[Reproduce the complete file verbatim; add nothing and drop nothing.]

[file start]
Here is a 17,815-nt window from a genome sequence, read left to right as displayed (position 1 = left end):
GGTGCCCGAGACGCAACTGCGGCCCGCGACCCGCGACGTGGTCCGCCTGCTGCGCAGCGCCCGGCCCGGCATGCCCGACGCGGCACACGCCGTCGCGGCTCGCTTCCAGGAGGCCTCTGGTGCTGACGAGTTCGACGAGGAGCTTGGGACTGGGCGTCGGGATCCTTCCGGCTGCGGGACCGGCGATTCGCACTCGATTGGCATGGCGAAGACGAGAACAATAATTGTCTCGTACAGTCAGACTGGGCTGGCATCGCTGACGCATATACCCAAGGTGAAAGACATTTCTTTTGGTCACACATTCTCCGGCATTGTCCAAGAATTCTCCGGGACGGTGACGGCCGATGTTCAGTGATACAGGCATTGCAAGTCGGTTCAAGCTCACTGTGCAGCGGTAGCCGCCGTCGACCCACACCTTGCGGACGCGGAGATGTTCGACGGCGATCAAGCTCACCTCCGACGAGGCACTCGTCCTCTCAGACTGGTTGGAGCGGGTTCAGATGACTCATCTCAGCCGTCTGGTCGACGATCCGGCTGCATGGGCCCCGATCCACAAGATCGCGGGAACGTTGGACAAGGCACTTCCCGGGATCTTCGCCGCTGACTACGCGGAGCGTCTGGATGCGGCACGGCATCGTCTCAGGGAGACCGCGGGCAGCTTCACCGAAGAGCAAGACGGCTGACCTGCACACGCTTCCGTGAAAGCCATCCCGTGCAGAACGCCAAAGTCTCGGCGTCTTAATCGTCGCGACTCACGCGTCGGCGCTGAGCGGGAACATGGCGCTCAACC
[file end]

Here is a 17,815-nt window from a genome sequence, read left to right as displayed (position 1 = left end):
GGTGCCCGAGACGCAACTGCGGCCCGCGACCCGCGACGTGGTCCGCCTGCTGCGCAGCGCCCGGCCCGGCATGCCCGACGCGGCACACGCCGTCGCGGCTCGCTTCCAGGAGGCCTCTGGTGCTGACGAGTTCGACGAGGAGCTTGGGACTGGGCGTCGGGATCCTTCCGGCTGCGGGACCGGCGATTCGCACTCGATTGGCATGGCGAAGACGAGAACAATAATTGTCTCGTACAGTCAGACTGGGCTGGCATCGCTGACGCATATACCCAAGGTGAAAGACATTTCTTTTGGTCACACATTCTCCGGCATTGTCCAAGAATTCTCCGGGACGGTGACGGCCGATGTTCAGTGATACAGGCATTGCAAGTCGGTTCAAGCTCACTGTGCAGCGGTAGCCGCCGTCGACCCACACCTTGCGGACGCGGAGATGTTCGACGGCGATCAAGCTCACCTCCGACGAGGCACTCGTCCTCTCAGACTGGTTGGAGCGGGTTCAGATGACTCATCTCAGCCGTCTGGTCGACGATCCGGCTGCATGGGCCCCGATCCACAAGATCGCGGGAACGTTGGACAAGGCACTTCCCGGGATCTTCGCCGCTGACTACGCGGAGCGTCTGGATGCGGCACGGCATCGTCTCAGGGAGACCGCGGGCAGCTTCACCGAAGAGCAAGACGGCTGACCTGCACACGCTTCCGTGAAAGCCATCCCGTGCAGAACGCCAAAGTCTCGGCGTCTTAATCGTCGCGACTCACGCGTCGGCGCTGAGCGGGAACATGGCGCTCAACC